Adjustable-rate mortgages have three primary components: an index, margin, and calculated interest rate.
The interest rate for an ARM is based on an index that measures the lender’s ability to borrow money. While the specific index used may vary depending on the lender, some common indexes include U.S. Treasury Bills and the Federal Housing Finance Board’s Contract Mortgage Rate. One thing all indexes have in common, however, is that they cannot be controlled by the lender.
The margin (also called the “spread”) is a percentage added to the index in order to cover the lender’s administrative costs and profit. Though the index may rise and fall over time, the margin usually remains constant over the life of the loan.
Calculated interest rate
By adding the index and margin together, you arrive at the calculated interest rate, which is the rate the homeowner pays. It is also the rate to which any future rate adjustments will apply (rather than the “teaser rate,” explained below).
Adjustment periods and teaser rates
Because the interest rate for an ARM may change due to economic conditions, a key feature to ask your lender about is the adjustment period–or how often your interest rate may change. Many ARMS have one-year adjustment periods, which means the interest rate and monthly payment is recalculated (based on the index) every year. Depending on the lender, longer adjustment periods are also available.
An ARM can also have an initial adjustment period based on a “teaser rate,” which is an artificially low introductory interest rate offered by a lender to attract homebuyers. Usually, teaser rates are good for 6 months or a year, at which point the loan reverts back to the calculated interest rate. Remember, too, that most lender will not use the teaser rate to qualify you for the loan, but instead use a 7.5% interest rate (or calculated interest rate if it is lower).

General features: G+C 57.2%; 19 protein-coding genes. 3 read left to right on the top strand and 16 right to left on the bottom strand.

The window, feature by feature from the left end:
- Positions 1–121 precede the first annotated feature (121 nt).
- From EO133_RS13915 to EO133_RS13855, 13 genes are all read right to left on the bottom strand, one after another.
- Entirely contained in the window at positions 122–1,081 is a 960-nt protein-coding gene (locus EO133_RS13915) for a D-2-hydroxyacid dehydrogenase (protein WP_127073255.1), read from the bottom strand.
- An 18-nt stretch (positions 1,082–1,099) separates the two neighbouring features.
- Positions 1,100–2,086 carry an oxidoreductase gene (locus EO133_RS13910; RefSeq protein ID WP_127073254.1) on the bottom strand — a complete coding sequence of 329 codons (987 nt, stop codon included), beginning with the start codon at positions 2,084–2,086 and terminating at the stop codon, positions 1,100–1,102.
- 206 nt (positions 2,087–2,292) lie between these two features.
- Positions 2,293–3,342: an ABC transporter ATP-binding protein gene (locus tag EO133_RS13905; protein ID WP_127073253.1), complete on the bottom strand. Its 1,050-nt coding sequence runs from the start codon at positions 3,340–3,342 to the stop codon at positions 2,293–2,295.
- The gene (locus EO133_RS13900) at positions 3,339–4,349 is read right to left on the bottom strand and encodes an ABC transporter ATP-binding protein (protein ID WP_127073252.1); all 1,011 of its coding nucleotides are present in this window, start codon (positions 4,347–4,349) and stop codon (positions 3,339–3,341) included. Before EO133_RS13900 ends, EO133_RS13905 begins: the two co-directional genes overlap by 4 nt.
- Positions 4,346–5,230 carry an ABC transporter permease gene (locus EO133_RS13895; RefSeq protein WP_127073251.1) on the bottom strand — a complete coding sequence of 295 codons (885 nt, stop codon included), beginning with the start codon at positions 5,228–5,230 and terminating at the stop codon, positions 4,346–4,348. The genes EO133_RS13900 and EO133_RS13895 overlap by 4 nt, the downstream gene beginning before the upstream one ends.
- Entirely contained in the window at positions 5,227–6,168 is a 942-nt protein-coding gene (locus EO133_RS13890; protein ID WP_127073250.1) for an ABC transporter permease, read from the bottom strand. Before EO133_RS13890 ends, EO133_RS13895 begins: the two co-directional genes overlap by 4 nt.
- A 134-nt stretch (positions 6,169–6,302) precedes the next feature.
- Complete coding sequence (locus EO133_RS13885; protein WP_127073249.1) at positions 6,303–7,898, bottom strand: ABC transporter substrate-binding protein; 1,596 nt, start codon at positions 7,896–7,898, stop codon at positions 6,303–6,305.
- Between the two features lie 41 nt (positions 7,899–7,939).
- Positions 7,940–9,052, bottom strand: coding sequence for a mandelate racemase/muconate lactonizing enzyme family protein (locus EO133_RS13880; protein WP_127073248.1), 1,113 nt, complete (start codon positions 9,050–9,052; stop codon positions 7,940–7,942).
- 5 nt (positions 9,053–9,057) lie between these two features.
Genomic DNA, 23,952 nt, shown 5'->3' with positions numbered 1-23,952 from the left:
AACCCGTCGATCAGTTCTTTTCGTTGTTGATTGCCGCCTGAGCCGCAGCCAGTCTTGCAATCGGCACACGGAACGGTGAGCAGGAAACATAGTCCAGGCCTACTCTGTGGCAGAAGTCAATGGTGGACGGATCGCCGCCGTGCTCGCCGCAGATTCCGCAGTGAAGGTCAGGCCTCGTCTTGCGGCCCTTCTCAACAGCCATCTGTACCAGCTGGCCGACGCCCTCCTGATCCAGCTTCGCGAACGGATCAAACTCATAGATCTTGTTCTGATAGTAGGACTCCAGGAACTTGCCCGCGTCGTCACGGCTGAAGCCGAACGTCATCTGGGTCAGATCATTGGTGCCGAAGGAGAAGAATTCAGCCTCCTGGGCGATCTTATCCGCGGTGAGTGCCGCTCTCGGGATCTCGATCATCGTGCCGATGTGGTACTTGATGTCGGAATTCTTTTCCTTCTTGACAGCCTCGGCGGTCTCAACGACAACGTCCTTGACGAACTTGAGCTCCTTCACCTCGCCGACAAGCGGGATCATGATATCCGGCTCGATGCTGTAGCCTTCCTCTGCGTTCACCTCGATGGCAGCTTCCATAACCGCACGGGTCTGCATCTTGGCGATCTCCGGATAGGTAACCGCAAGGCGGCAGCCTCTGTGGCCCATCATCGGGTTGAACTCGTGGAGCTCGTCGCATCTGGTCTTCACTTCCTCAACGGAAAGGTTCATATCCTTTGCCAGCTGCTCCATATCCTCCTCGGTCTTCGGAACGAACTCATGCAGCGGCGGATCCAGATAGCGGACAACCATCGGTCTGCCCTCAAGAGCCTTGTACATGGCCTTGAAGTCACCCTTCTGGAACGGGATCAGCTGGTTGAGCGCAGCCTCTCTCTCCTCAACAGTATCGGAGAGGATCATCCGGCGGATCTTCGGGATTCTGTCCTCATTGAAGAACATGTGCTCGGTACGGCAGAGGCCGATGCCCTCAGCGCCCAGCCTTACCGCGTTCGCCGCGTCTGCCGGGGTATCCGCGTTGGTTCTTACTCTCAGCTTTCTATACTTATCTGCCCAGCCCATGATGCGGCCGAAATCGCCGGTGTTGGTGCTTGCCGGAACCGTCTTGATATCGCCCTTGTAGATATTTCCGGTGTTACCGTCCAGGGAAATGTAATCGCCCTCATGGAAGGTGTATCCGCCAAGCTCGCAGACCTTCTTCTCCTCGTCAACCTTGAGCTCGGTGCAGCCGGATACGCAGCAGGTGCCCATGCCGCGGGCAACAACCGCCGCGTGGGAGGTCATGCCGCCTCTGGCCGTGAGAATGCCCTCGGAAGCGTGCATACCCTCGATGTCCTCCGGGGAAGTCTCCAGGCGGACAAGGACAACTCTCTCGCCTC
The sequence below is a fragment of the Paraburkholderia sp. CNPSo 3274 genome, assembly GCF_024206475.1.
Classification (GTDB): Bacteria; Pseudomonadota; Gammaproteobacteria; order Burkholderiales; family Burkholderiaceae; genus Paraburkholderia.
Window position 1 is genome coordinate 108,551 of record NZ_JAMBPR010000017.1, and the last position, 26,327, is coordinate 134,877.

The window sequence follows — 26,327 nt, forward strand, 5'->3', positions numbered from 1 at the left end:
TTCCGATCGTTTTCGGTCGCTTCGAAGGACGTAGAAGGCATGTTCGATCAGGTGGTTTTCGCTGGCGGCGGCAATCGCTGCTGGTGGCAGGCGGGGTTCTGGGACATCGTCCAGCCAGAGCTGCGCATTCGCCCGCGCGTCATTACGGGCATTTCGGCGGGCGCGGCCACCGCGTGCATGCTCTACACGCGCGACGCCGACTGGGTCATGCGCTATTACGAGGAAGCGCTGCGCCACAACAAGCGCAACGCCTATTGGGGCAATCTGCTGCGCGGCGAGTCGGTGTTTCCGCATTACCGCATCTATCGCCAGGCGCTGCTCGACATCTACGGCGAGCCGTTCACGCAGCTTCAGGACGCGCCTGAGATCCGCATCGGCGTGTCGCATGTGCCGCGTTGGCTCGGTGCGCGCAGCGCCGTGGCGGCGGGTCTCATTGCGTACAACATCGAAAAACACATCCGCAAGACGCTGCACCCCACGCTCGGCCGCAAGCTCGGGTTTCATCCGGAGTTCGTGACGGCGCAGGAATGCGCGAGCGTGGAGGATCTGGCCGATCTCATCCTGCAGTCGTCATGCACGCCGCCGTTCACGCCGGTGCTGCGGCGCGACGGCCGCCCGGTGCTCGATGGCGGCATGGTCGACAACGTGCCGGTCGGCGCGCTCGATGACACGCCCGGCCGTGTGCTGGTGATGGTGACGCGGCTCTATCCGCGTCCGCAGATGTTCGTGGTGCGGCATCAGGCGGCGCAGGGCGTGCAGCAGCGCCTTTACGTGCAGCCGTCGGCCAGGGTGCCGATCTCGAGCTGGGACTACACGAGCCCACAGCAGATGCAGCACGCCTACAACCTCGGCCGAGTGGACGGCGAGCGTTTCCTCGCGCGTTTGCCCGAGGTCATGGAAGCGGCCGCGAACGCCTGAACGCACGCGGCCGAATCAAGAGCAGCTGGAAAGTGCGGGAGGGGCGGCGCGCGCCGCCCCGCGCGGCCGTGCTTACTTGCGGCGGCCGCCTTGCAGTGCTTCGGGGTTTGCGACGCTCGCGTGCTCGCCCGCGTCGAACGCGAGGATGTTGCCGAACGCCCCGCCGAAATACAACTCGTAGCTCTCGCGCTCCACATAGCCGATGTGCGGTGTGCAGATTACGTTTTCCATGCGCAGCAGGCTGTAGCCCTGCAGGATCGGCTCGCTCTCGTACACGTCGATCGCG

To protect homebuyers from dramatic rises in the interest rate, most ARMs have “caps” that govern how much the interest rate may rise between adjustment periods, as well as how much the rate may rise (or fall) over the life of the loan. For example, an ARM may be said to have a 2% periodic cap, and a 6% lifetime cap. This means that the rate can rise no more than 2% during an adjustment period, and no more than 6% over the life of the loan. The lifetime cap almost always applies to the calculated interest rate and not the introductory teaser rate.
Payment caps and negative amortization
Some ARMs also have payment caps. These differ from rate caps by placing a ceiling on how much your payment may rise during an adjustment period. While this may sound like a good thing, it can sometimes lead to real trouble.
For example, if the interest rate rises during an adjustment period, the additional interest due on the loan payment may exceed the amount allowed by the payment cap–leading to negative amortization. This means the balance due on the loan is actually growing, even though the homeowner is still making the minimum monthly payment. Many lenders limit the amount of negative amortization that may occur before the loan must be restructured, but it’s always wise to speak with your lender about payment caps and how negative amortization will be handled.